August 14, 2015

Devaluation of Currency

Photo by tookapic from, Public Domain License CC0 1.0

Currencies, like stocks, are valued based on supply and demand. If the demand for a particular currency is greater than the supply, then the value of that currency will increase. If the value of a currency increases then it will have greater purchasing power. For example, a manager in the Philippines and US may have the same lifestyle, but if the American manager use his dollar in the Philippines, he might afford a greater life style. Technically, when the value of currency is strong, purchasing outside the country or importing has lower cost.

On one side, a weak currency benefit exporters; it gives them a higher local conversion rate. A specific example would be, previous Peso-USD exchange rate is PHP 44 is to USD 1 now it is 46 is to USD 1. The example means that the Peso weakened by PHP 2 against USD. Which means that the Peso purchasing power in United States declined by PHP 2. Previously you need only PHP 44 to buy USD 1, now you need PHP 46. This means that importing goods will increase by PHP 2 per Dollar. On the other hand, if you are an exporter, assuming you have fix income from abroad - your income will increase by PHP 2 per Dollar.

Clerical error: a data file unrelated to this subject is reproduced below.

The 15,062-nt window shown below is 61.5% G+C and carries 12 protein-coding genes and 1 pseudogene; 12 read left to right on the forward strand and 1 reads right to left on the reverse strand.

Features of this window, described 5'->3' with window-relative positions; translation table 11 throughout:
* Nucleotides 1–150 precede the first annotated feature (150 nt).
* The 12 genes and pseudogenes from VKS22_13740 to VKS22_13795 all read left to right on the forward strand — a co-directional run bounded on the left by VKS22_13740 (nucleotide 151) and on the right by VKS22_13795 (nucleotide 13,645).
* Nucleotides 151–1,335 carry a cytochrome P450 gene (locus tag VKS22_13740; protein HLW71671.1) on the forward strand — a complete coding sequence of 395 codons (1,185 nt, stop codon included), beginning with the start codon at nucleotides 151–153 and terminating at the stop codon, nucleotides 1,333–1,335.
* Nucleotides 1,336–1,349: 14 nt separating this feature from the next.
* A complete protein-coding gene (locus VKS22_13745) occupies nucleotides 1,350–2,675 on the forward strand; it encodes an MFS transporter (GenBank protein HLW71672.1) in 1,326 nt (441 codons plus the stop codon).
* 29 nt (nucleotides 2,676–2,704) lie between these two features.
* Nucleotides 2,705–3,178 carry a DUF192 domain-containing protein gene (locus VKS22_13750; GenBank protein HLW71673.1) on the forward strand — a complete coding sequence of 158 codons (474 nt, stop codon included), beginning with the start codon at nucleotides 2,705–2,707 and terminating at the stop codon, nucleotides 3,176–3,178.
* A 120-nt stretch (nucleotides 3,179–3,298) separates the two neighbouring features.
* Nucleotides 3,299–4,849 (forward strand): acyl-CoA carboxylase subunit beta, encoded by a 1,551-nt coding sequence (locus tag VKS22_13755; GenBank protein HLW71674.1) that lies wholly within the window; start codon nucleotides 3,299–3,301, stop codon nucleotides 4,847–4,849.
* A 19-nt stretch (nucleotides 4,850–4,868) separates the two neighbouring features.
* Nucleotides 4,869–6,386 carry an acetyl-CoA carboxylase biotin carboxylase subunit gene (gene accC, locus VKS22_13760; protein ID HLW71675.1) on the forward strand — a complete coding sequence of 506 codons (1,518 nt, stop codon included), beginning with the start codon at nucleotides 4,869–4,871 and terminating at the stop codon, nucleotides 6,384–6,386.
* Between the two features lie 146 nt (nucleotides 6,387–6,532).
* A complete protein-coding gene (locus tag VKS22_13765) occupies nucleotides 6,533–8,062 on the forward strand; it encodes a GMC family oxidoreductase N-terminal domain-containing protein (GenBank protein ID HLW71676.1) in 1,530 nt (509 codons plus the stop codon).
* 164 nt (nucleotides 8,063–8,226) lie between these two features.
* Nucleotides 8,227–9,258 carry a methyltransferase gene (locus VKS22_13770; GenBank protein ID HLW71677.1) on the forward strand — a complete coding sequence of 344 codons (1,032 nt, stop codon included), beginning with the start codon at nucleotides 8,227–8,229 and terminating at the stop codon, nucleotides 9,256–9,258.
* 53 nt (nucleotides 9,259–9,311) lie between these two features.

In passing, devaluation or weakening of currency benefits exporter directly and negatively affects the importers. Weakening currency encourages to export goods since it increases the conversion in local currency. On one hand, it discourages importation as it increases the importation cost.

The strategy to increase or decrease the value of a currency will depend on net export (export-import). If a country is a net importer then a strong currency will benefit majority of the businesses; on one hand, a net exporter country will benefit from weak currency.

In the case of the Philippines where slow down in exports were seen, devaluation of currency would be good. China as well is seen to benefit its exporters from currency devaluation while indirectly discouraging importation in order to stimulate domestic consumption.

1 comment:

  1. Currency value should move freely based on supply and demand; currency value should not be manipulated.


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